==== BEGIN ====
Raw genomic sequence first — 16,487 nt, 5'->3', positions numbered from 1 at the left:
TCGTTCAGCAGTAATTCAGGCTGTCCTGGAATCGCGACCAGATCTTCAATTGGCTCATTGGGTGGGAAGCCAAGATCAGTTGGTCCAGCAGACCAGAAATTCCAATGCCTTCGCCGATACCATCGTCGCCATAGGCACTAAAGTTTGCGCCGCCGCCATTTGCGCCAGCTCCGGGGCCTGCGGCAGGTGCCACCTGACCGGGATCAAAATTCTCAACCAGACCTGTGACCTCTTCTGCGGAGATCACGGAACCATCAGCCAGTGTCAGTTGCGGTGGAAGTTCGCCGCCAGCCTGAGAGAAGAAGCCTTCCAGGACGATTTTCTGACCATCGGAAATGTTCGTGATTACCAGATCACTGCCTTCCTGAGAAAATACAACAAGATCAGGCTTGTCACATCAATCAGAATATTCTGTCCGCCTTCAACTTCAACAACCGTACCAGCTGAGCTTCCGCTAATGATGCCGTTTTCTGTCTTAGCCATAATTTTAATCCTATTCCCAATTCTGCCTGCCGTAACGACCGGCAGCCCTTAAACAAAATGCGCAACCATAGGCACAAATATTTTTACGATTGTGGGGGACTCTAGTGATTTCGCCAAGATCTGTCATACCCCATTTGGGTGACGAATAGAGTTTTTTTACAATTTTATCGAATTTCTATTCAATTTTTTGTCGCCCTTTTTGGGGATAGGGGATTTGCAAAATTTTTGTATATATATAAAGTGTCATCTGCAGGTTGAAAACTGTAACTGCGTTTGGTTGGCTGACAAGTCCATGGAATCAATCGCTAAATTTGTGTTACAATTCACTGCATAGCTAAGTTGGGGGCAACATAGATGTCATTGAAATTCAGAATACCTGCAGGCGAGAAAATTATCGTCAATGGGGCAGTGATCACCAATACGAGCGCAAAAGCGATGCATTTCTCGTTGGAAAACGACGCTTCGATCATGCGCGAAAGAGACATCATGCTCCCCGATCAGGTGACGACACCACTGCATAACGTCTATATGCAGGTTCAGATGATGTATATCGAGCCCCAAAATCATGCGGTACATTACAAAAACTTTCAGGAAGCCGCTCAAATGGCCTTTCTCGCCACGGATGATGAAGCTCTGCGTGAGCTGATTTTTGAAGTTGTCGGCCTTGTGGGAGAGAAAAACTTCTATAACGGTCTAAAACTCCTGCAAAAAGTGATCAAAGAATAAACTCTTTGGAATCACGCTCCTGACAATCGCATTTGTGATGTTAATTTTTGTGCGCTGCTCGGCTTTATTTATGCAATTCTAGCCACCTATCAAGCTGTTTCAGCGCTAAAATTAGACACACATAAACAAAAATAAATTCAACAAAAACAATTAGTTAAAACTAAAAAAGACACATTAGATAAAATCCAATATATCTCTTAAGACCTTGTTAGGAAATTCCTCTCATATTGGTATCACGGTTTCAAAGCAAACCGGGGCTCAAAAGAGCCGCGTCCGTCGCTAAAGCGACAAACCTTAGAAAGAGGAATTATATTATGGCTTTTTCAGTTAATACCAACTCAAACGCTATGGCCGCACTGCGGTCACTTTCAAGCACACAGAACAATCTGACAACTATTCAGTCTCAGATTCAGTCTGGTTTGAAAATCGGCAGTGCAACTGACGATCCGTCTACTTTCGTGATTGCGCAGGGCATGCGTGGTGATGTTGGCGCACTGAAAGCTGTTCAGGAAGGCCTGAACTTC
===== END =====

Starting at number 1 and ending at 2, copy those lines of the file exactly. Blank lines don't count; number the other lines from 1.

Raw genomic sequence first — 16,487 nt, 5'->3', positions numbered from 1 at the left:
TCGTTCAGCAGTAATTCAGGCTGTCCTGGAATCGCGACCAGATCTTCAATTGGCTCATTGGGTGGGAAGCCAAGATCAGTTGGTCCAGCAGACCAGAAATTCCAATGCCTTCGCCGATACCATCGTCGCCATAGGCACTAAAGTTTGCGCCGCCGCCATTTGCGCCAGCTCCGGGGCCTGCGGCAGGTGCCACCTGACCGGGATCAAAATTCTCAACCAGACCTGTGACCTCTTCTGCGGAGATCACGGAACCATCAGCCAGTGTCAGTTGCGGTGGAAGTTCGCCGCCAGCCTGAGAGAAGAAGCCTTCCAGGACGATTTTCTGACCATCGGAAATGTTCGTGATTACCAGATCACTGCCTTCCTGAGAAAATACAACAAGATCAGGCTTGTCACATCAATCAGAATATTCTGTCCGCCTTCAACTTCAACAACCGTACCAGCTGAGCTTCCGCTAATGATGCCGTTTTCTGTCTTAGCCATAATTTTAATCCTATTCCCAATTCTGCCTGCCGTAACGACCGGCAGCCCTTAAACAAAATGCGCAACCATAGGCACAAATATTTTTACGATTGTGGGGGACTCTAGTGATTTCGCCAAGATCTGTCATACCCCATTTGGGTGACGAATAGAGTTTTTTTACAATTTTATCGAATTTCTATTCAATTTTTTGTCGCCCTTTTTGGGGATAGGGGATTTGCAAAATTTTTGTATATATATAAAGTGTCATCTGCAGGTTGAAAACTGTAACTGCGTTTGGTTGGCTGACAAGTCCATGGAATCAATCGCTAAATTTGTGTTACAATTCACTGCATAGCTAAGTTGGGGGCAACATAGATGTCATTGAAATTCAGAATACCTGCAGGCGAGAAAATTATCGTCAATGGGGCAGTGATCACCAATACGAGCGCAAAAGCGATGCATTTCTCGTTGGAAAACGACGCTTCGATCATGCGCGAAAGAGACATCATGCTCCCCGATCAGGTGACGACACCACTGCATAACGTCTATATGCAGGTTCAGATGATGTATATCGAGCCCCAAAATCATGCGGTACATTACAAAAACTTTCAGGAAGCCGCTCAAATGGCCTTTCTCGCCACGGATGATGAAGCTCTGCGTGAGCTGATTTTTGAAGTTGTCGGCCTTGTGGGAGAGAAAAACTTCTATAACGGTCTAAAACTCCTGCAAAAAGTGATCAAAGAATAAACTCTTTGGAATCACGCTCCTGACAATCGCATTTGTGATGTTAATTTTTGTGCGCTGCTCGGCTTTATTTATGCAATTCTAGCCACCTATCAAGCTGTTTCAGCGCTAAAATTAGACACACATAAACAAAAATAAATTCAACAAAAACAATTAGTTAAAACTAAAAAAGACACATTAGATAAAATCCAATATATCTCTTAAGACCTTGTTAGGAAATTCCTCTCATATTGGTATCACGGTTTCAAAGCAAACCGGGGCTCAAAAGAGCCGCGTCCGTCGCTAAAGCGACAAACCTTAGAAAGAGGAATTATATTATGGCTTTTTCAGTTAATACCAACTCAAACGCTATGGCCGCACTGCGGTCACTTTCAAGCACACAGAACAATCTGACAACTATTCAGTCTCAGATTCAGTCTGGTTTGAAAATCGGCAGTGCAACTGACGATCCGTCTACTTTCGTGATTGCGCAGGGCATGCGTGGTGATGTTGGCGCACTGAAAGCTGTTCAGGAAGGCCTGAACTTC